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Grief in the times of an extended pandemic

Grief is a common and natural response to loss. It’s an emotional turmoil that can feel overwhelming.

Post by on Friday, May 28, 2021

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Pooja Priyamwada


Grief is a common and natural response to loss. It’s an emotional turmoil that can feel overwhelming.


The second wave of COVID-19 has overwhelmed all of us with grief. Although there can be no blue prints to handle grief, a general understanding of what grief is, what to expect, and what can restore a sense of normalcy, hope and relief can mitigate a lot of mental health related suffering.


Is grief only about death?


Grief is not just about the death of a loved one. Any loss can cause grief. Loss of a relationship, loss of health, loss of work/job, loss of a dream, sometimes even change of place can also lead to grief. 

Grief is a process, not an event. And you may experience all kinds of difficult and unexpected emotions while navigating it. These can range from shock to anger, from disbelief to guilt, and of course overwhelming sadness or numbness too. The pain of grief can often also disrupt physical health, affect sleep, appetite, or even basic cognitive responses. These are all “normal” reactions to loss, the more intense or sudden the loss, the more intense can grief be.

Coping with the loss of someone to death of a loved one is a huge challenge though grief can also happen in other life-situations like divorce or relationship breakup, loss of health or job, loss of financial stability, a miscarriage or abortion, retirement, death of a pet or plant, loss of a friendship, loss of safety after a trauma or in a disaster and many such experiences that all humans go through in a lifetime.


The grieving process

Grieving is universal and yet a subjective experience therefore there’s no right or wrong way to go through grief. How someone grieves depends on a lot of factors like someone’s personality and coping style, their life experiences, their faith and support systems, and how significant the loss was to them.

But grief is not strictly just an emotional process, it often involves physical issues. This means that people in grief can often also experience physical symptoms like fatigue, nausea, lowered immunity, weight loss or weight gain, aches and pains and sleep and appetite related issues.

The grieving process takes variable time for each person. Healing can’t be forced or hurried—and there is no universal timetable for grieving. Most people start to feel better in a few weeks or months. For others the grieving process can even last several years.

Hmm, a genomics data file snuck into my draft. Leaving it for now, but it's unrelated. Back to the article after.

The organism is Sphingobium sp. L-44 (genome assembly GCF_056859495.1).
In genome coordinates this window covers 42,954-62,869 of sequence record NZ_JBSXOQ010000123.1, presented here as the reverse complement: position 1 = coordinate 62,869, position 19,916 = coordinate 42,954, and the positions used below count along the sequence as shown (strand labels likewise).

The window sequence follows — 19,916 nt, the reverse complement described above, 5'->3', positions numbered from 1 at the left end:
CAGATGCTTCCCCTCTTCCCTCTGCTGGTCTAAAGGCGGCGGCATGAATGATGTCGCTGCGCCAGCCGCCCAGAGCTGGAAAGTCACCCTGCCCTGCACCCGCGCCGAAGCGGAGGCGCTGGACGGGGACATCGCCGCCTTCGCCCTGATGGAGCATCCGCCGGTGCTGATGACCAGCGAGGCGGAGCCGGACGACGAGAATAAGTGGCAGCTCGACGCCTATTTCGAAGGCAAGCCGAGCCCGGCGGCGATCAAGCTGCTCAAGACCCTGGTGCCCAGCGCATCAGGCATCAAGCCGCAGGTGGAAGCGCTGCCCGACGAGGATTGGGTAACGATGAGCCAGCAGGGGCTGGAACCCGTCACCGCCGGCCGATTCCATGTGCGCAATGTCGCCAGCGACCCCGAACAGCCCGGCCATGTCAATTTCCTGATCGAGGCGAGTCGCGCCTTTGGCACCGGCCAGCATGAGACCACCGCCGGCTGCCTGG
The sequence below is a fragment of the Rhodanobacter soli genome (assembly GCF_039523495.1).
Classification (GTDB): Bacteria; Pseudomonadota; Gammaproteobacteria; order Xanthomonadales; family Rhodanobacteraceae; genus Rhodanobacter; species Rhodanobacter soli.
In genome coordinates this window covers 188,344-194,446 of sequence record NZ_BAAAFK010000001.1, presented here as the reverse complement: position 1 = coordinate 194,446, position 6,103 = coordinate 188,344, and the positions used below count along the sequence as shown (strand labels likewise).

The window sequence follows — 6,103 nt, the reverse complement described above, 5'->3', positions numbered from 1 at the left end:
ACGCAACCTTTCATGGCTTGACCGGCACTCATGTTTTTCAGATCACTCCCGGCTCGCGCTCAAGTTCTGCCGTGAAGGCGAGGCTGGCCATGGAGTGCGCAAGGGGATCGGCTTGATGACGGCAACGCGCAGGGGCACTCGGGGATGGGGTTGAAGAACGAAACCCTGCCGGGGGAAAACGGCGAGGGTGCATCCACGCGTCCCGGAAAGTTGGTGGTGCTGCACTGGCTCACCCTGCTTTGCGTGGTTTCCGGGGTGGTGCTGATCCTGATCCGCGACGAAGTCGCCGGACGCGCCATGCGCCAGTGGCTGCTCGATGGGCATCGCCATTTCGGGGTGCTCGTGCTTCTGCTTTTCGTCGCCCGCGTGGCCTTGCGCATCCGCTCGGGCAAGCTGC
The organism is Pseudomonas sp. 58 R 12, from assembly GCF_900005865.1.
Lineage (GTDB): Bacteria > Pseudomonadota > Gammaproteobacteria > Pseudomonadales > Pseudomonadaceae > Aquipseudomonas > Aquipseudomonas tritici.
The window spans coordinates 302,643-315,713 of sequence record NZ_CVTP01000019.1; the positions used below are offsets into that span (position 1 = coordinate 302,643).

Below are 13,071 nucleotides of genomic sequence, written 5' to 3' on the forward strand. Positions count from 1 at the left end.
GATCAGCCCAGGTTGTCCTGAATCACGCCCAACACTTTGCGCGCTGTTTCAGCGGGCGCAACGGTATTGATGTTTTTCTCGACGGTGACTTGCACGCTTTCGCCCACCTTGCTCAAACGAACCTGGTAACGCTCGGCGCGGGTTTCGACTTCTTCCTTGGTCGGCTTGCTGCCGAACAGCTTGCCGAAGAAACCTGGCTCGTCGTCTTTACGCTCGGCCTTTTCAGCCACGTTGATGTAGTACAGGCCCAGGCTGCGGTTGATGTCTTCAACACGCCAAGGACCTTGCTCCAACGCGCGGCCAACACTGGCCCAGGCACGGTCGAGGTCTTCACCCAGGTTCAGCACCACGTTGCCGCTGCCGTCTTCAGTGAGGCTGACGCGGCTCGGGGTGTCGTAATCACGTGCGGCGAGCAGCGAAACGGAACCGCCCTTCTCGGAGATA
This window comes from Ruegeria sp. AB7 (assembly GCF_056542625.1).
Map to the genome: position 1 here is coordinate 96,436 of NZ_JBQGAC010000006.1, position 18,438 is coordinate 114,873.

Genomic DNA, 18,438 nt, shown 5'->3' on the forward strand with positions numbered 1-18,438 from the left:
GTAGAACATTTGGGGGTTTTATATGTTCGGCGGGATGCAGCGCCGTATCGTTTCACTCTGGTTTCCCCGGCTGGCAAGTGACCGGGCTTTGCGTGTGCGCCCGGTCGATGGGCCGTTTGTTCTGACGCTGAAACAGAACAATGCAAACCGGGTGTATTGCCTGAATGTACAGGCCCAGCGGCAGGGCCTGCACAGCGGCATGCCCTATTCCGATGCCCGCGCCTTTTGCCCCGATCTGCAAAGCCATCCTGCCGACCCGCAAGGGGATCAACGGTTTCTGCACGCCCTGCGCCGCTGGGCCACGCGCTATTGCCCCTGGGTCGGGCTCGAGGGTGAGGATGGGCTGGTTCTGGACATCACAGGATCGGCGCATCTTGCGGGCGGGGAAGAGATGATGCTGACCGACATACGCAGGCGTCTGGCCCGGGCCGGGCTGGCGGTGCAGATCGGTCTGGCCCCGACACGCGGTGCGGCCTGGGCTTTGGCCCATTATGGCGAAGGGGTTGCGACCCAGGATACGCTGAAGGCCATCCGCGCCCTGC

Myths and Facts about Grief

Myth: The pain of grief will go away faster if you make an effort to ignore it.

Fact: When you ignore the pain, it can come back or resurface stronger at a later stage. In order to heal, it is necessary to face the grief and actively deal with it.


Myth: One must “be strong” in the face of loss and grief.

Fact: Feeling weak, sad, scared, or lonely is a normal reaction to loss and grief. Crying doesn’t mean someone is weak. By putting on a “brave front” when you are feeling otherwise is damaging to not just you but others who care for you too. Showing your true feelings can be useful.


Myth: If someone doesn’t cry, it means they are not feeling grief about the loss.

Fact: Crying is a common and normal response to sadness, but it’s not the only or the only “correct” one. People who don’t cry may feel the pain just as deeply as others, but maybe have a different way to express and process it. 


Myth: Grieving should last about a xyz period and time heals.

Fact: While grief does get better for most with time, there can be no specific time frame for grieving. This varies from person to person.


Myth: If someone grieving moves on from grief it means they have forgotten the loss.

Fact: Moving on means that person has accepted the loss—but that doesn't mean them forgetting it. They move on in life with the memory of the loss and it no longer causes them severe distress but can also be a source of solace, strength or nostalgia.


How to deal with the grieving process

If you are the one grieving there are certain ways to handle it better and move on with your life. The beginning can be done by acknowledging your pain, accepting that grief can trigger many different and unexpected emotions. It is also important to understand that your grieving process will be unique so never compare it with the grieving process of another even if you two might be grieving for the same person or same loss. You must support yourself emotionally by taking care of yourself physically. Please seek help if you feel overwhelmed with feelings of grief and try to understand the difference between depression and grief.